Climate Resiliency of Roads in the Clouds

By: Philippine Resources March 18, 2024

By Zeevik Halber

Editor’s note: Zeevik Halber is the CEO of AnyWay Solutions, a company with a longstanding presence in Papua New Guinea and after a few years of exploring is now looking to bring its climate resilient designs and solutions to the Philippines.

Papua New Guinea (PNG) is a land of mystery and splendor. Its untouched wilderness, breathtaking landscapes, diverse cultures, tropical jungles, and majestic high-altitude mountains make it one of the most unique countries in the world.

One of the main roads in the country, The Highland Highways, forms the central backbone of the nation’s road network. It begins at the main port city of Lae in Morobe Province, which runs north-easterly towards Madang Province, branches off to the east well before Madang and heads far inland to the Southern Highlands. Even though it serves as the main access road, most of the highway's length is no more than a two-lane single carriageway, connecting a large portion of the country's population and leading to some of its most vital mining projects.

The road was initially constructed in the 1950s and has since undergone several rehabilitation and maintenance upgrades. Due to the progressive increase in traffic, especially heavy vehicles, the Government of PNG initiated an ambitious upgrade and rehabilitation program with the support of the Asian Development Bank (ADB) called the Sustainable Highlands Highway Investment Program (SHHIP). Through the SHHIP, significant portions of the Highlands Highway were rehabilitated, including drainage and water management elements, as well as the road pavement itself.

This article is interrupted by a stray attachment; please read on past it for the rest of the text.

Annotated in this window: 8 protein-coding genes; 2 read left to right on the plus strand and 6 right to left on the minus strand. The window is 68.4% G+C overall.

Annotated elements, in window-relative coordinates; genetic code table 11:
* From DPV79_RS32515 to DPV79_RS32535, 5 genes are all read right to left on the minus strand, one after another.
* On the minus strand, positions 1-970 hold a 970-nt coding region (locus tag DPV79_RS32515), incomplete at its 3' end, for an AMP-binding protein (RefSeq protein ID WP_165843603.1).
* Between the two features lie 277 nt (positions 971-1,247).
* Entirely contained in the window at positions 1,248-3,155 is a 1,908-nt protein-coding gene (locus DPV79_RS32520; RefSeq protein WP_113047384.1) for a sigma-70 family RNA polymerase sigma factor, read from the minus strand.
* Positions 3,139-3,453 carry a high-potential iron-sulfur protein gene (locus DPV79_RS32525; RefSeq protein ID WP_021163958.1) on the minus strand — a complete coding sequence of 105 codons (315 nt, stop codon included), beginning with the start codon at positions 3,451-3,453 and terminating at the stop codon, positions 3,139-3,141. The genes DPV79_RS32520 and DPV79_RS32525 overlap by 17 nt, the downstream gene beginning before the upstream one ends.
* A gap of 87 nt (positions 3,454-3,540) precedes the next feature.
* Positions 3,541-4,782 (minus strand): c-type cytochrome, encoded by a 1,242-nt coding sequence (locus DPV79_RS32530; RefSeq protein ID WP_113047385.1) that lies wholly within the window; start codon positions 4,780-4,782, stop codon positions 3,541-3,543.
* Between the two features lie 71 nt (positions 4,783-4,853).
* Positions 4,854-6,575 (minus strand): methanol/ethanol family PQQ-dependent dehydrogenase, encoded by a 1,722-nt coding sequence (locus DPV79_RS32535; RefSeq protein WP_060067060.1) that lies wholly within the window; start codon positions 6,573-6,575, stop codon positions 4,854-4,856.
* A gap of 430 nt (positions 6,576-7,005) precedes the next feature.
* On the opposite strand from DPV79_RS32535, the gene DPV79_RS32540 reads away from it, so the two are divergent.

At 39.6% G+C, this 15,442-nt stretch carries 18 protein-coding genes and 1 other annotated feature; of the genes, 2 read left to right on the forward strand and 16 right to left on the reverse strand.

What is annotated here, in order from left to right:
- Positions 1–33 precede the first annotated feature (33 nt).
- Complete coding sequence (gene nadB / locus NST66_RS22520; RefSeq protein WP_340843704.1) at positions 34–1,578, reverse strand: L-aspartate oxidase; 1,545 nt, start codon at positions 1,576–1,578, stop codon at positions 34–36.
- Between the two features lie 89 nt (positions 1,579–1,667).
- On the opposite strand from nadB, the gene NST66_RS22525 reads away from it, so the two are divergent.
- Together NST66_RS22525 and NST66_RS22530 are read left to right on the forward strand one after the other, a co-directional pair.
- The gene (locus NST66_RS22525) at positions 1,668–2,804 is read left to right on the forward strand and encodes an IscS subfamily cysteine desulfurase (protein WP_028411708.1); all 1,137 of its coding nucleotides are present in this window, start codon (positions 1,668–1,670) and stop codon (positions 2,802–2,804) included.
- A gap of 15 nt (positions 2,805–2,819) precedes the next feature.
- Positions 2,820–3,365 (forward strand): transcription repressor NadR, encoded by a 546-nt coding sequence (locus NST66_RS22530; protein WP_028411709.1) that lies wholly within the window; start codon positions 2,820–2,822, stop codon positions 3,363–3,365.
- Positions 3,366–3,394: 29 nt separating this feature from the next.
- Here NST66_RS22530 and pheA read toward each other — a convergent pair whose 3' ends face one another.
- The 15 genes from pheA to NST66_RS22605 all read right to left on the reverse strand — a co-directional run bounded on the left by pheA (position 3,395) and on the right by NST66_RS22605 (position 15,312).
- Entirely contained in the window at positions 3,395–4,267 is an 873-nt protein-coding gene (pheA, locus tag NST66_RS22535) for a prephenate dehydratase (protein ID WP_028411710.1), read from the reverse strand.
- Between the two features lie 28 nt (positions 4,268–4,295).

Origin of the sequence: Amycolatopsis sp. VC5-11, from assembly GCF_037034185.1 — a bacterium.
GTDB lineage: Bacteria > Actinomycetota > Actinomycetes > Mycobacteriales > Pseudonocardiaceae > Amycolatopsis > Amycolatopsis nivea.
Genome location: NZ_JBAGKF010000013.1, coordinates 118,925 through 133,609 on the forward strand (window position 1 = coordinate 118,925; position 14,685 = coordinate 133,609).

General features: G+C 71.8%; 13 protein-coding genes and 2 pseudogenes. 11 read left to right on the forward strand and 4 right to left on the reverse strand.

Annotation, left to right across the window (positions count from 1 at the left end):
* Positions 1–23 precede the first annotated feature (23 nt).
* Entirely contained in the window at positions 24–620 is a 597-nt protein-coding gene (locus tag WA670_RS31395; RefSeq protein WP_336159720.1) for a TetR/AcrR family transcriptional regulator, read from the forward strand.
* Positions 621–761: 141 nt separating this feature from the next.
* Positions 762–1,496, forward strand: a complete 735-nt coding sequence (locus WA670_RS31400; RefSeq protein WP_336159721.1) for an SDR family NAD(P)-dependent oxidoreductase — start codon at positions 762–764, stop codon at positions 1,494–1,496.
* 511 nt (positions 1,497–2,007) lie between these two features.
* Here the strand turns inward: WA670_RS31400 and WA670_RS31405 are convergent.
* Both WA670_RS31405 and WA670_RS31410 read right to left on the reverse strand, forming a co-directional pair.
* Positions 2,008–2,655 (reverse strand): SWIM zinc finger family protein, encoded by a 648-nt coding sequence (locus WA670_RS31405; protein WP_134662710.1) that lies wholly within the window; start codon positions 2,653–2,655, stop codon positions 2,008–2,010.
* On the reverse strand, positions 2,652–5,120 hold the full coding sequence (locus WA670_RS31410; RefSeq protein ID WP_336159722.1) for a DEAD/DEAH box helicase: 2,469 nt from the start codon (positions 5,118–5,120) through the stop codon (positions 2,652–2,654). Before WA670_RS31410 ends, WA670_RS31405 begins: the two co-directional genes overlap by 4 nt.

Through the Department of Works and Highways (DOWH), the Government of PNG set a goal to enhance the climate resiliency of its road network by implementing an advanced engineering approach, including in-place recycling through stabilization. By implementing this approach, the sub-standard materials of the existing roads’ pavement structures would be recycled, processed, and stabilized. The superior strength of pavements achieved through implementing this approach significantly enhances climate resiliency.

In addition to strengthening the pavement structures, drainage and water management elements would be upgraded and rebuilt to withstand the climatic events that have become more frequent in the region. In recent years, the DOWH has also embarked upon extensive rehabilitation work on existing roads in the country's main cities, including the ones connecting them. This is over and above the many new roads being designed and constructed to support the rapid growth in the country.

Of the few alternative rehabilitation solutions that were considered, the approach AnyWay Solutions (AnyWay) offered was to enhance climate resiliency using cold in-place recycling through stabilization. Given the lack of suitable natural pavement materials near many of the roads throughout the country, the solution was preferred and selected with thorough research conducted by the DOWH.

Rehabilitation of the Highlands Highway started in late 2010 with the upgrading of the 60-km branch road linking Wabag town and the Western Highlands province's capital, Hagen. The mountainous environment and associated extreme climatic and topographical conditions pose challenges to getting to and from the relevant project sites and overcoming operational difficulties related to the terrain in which these project areas are located.

AnyWay has specialized in providing climate resiliency engineering designs and solutions for transport infrastructure for more than two decades, and has worked with the DOWH in developing specific engineering designs and solutions that fit the special conditions of PNG. AnyWay was consulted and has provided an innovative approach to rehabilitating and upgrading many other road projects in PNG, including the Highlands Highway.